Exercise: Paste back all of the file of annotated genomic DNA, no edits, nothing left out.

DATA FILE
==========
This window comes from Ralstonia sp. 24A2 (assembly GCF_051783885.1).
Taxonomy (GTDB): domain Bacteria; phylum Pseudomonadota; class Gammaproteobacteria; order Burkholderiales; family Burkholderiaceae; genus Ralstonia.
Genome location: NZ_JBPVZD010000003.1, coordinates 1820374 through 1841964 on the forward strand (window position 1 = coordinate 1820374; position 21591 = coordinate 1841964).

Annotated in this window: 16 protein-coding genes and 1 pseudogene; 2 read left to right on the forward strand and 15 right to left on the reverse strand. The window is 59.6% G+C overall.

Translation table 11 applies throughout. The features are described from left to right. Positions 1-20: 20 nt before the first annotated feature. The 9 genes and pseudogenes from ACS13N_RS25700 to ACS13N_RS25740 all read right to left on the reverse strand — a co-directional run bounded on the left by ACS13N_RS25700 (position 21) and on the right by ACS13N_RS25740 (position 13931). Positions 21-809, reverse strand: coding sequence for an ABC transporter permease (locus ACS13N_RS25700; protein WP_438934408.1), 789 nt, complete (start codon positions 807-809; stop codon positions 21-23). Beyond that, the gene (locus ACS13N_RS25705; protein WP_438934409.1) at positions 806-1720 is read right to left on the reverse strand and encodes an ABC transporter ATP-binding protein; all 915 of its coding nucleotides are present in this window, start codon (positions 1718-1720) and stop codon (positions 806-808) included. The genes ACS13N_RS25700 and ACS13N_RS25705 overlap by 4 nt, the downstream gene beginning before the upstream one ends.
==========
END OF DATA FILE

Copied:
This window comes from Ralstonia sp. 24A2 (assembly GCF_051783885.1).
Taxonomy (GTDB): domain Bacteria; phylum Pseudomonadota; class Gammaproteobacteria; order Burkholderiales; family Burkholderiaceae; genus Ralstonia.
Genome location: NZ_JBPVZD010000003.1, coordinates 1820374 through 1841964 on the forward strand (window position 1 = coordinate 1820374; position 21591 = coordinate 1841964).

Annotated in this window: 16 protein-coding genes and 1 pseudogene; 2 read left to right on the forward strand and 15 right to left on the reverse strand. The window is 59.6% G+C overall.

Translation table 11 applies throughout. The features are described from left to right. Positions 1-20: 20 nt before the first annotated feature. The 9 genes and pseudogenes from ACS13N_RS25700 to ACS13N_RS25740 all read right to left on the reverse strand — a co-directional run bounded on the left by ACS13N_RS25700 (position 21) and on the right by ACS13N_RS25740 (position 13931). Positions 21-809, reverse strand: coding sequence for an ABC transporter permease (locus ACS13N_RS25700; protein WP_438934408.1), 789 nt, complete (start codon positions 807-809; stop codon positions 21-23). Beyond that, the gene (locus ACS13N_RS25705; protein WP_438934409.1) at positions 806-1720 is read right to left on the reverse strand and encodes an ABC transporter ATP-binding protein; all 915 of its coding nucleotides are present in this window, start codon (positions 1718-1720) and stop codon (positions 806-808) included. The genes ACS13N_RS25700 and ACS13N_RS25705 overlap by 4 nt, the downstream gene beginning before the upstream one ends.